What You Seem Confused About
Assignment of a variable has nothing to do with immutable or mutable objects. A variable is simply an alias: it refers to an object in memory. When you change a variable's value, all you've done is tell the compiler to stop associating that object with this variable and associate it with another object instead. Assignment does not affect the underlying object - the object never changes, you just no longer have a way to access it anymore.
Usually, when all references to an object are lost, they are garbage collected i.e. the memory allocated for the object is released and the object is lost forever. However, this also has nothing to do with the difference between immutable and mutable objects.
The Real Difference Between Immutable and Mutable Objects
Immutable objects do not modify the object in place (i.e change what it looks like) - they return a new copy of the data with the variables changed.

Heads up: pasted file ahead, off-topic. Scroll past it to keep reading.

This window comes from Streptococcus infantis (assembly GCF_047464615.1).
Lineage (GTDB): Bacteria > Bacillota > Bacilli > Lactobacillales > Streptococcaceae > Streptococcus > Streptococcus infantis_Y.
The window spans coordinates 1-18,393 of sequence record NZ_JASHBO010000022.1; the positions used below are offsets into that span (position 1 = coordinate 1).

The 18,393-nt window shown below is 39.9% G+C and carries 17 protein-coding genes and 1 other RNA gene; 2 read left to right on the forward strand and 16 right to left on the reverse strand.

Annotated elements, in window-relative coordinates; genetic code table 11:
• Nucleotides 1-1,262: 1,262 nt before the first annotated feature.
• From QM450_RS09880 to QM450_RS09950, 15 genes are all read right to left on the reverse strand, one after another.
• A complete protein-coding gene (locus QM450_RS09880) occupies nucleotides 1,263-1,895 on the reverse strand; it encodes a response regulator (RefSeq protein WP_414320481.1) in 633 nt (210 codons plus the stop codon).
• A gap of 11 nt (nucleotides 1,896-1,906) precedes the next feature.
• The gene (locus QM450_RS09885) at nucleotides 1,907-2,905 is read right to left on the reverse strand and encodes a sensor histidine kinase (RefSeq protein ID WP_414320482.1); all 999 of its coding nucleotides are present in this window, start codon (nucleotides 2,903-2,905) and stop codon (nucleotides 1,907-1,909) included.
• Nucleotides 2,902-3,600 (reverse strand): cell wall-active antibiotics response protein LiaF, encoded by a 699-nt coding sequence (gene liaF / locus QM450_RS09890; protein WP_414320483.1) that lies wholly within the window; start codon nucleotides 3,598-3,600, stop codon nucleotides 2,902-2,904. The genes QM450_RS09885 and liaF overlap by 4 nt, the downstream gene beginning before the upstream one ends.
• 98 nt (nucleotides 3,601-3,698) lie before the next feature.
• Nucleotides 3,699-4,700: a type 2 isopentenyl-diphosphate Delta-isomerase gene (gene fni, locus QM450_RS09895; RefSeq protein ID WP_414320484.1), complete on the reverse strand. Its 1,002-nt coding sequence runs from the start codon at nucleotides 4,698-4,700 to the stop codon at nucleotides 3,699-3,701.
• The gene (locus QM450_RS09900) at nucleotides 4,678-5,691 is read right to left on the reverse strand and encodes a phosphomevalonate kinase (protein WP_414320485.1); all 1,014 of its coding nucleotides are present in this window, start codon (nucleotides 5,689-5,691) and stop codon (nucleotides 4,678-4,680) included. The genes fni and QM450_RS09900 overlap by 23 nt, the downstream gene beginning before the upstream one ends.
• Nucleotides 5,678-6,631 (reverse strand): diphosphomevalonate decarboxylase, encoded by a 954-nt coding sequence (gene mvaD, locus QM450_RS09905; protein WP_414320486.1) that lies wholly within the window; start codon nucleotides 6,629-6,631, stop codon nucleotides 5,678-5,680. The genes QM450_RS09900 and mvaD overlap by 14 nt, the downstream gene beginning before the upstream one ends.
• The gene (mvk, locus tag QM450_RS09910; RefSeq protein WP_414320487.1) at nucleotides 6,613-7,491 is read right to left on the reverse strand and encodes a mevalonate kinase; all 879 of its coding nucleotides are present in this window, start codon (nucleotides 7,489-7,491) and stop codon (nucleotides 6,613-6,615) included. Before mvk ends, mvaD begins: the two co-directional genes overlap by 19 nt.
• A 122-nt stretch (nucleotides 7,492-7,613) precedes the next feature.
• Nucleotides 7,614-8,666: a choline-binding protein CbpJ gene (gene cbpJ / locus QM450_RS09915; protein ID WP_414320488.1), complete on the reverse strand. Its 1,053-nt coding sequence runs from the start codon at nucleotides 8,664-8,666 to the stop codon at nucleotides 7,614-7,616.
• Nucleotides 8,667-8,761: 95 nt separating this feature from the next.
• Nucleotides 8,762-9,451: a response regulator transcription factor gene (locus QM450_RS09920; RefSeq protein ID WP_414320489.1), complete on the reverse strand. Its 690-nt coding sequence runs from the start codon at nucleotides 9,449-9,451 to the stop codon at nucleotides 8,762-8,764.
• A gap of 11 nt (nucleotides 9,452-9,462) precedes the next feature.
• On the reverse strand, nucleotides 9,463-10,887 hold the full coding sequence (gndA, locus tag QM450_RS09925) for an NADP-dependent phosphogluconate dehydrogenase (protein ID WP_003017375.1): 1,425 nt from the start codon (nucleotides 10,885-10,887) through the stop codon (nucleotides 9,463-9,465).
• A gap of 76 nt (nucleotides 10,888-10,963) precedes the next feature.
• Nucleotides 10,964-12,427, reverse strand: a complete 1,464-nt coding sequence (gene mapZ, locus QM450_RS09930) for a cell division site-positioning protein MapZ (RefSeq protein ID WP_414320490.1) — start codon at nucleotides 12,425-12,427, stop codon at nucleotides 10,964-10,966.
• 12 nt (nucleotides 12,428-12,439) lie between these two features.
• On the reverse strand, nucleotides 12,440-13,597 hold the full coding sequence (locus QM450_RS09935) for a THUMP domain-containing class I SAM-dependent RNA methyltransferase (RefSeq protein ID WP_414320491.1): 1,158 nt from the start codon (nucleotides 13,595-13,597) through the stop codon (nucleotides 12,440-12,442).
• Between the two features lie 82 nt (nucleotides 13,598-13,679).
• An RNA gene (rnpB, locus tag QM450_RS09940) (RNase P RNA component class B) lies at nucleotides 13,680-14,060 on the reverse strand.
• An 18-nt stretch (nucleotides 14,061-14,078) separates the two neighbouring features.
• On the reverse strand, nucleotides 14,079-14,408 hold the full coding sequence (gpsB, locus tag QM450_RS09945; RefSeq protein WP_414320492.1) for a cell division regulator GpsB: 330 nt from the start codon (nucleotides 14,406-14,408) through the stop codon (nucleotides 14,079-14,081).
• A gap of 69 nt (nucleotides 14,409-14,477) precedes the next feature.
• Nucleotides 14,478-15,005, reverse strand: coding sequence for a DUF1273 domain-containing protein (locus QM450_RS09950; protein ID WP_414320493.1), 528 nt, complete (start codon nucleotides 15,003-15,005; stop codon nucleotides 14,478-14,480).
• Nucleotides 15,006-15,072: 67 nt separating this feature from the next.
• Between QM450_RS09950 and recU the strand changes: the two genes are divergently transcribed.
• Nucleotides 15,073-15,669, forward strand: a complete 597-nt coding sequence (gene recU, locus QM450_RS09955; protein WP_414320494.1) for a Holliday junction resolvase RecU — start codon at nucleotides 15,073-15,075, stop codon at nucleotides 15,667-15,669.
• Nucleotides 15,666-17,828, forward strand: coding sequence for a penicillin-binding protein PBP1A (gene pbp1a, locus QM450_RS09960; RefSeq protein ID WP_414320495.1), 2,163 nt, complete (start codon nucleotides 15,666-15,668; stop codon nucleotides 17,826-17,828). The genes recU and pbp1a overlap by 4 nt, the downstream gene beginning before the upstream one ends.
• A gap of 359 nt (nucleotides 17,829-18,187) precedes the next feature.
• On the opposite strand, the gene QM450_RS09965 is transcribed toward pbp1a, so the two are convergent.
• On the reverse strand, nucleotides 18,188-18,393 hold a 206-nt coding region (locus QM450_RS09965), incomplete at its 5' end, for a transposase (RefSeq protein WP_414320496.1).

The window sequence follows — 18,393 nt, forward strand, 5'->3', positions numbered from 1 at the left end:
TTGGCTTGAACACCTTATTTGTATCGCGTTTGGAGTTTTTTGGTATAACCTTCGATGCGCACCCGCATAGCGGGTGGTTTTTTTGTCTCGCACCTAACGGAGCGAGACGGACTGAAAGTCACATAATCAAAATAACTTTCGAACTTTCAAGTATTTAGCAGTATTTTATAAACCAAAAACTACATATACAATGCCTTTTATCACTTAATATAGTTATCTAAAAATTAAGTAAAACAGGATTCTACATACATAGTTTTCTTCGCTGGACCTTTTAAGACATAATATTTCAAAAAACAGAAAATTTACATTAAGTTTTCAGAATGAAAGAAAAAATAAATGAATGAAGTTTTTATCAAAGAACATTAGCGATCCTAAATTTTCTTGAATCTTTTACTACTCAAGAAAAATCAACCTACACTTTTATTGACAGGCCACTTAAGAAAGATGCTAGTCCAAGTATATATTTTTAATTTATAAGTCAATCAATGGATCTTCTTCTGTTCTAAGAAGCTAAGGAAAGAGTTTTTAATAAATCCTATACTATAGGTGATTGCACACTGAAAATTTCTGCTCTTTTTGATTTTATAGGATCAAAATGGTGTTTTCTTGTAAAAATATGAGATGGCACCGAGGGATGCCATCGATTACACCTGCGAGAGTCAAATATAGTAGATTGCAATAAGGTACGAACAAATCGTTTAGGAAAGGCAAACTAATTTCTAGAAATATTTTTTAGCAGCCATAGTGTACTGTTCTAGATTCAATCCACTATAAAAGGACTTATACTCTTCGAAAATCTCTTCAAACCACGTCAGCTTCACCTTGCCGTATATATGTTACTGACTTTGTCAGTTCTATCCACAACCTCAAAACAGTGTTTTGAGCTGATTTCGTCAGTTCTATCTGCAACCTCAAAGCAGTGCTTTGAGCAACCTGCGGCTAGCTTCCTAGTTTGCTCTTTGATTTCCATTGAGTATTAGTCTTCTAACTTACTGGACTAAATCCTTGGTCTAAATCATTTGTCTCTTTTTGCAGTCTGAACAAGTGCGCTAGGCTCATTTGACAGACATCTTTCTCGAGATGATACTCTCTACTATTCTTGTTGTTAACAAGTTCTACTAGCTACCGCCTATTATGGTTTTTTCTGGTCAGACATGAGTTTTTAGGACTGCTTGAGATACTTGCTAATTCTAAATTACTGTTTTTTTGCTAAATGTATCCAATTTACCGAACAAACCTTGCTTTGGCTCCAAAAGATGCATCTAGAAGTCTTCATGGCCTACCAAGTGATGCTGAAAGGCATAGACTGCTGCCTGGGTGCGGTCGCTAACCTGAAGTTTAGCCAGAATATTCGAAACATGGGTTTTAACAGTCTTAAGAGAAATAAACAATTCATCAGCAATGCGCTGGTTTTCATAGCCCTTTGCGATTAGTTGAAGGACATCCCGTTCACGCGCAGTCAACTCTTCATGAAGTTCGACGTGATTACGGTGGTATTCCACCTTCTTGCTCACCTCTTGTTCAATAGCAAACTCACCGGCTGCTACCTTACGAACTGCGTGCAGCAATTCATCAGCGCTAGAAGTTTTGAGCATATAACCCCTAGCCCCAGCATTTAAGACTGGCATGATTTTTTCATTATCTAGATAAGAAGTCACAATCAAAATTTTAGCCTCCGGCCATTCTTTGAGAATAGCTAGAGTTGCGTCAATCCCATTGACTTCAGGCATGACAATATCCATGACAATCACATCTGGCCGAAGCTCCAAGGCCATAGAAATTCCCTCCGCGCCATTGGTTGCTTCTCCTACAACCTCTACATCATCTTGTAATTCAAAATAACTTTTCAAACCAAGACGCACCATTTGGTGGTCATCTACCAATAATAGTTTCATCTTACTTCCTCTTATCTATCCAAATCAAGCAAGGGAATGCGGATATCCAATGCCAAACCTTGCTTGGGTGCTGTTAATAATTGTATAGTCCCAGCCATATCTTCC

I liken it to the difference between
splice() will change the original array by removing/inserting elements where needed -
slice() will create a new array with just the elements you want. They can be made to do the same things - but one mutates the array in place, the other one creates a copy.
replace on the JS string, you will receive a new string with the values you asked for replaced, not the same string with the value changed). Objects are mostly mutable: for instance you can do
object[key] = value and change the object everywhere it is referenced.
When you change a mutable object, it is changed everywhere it is referenced. When you change an immutable object, it isn't changed at all - a new object is created, and all the old references to the object will give you the original object with nothing different about it.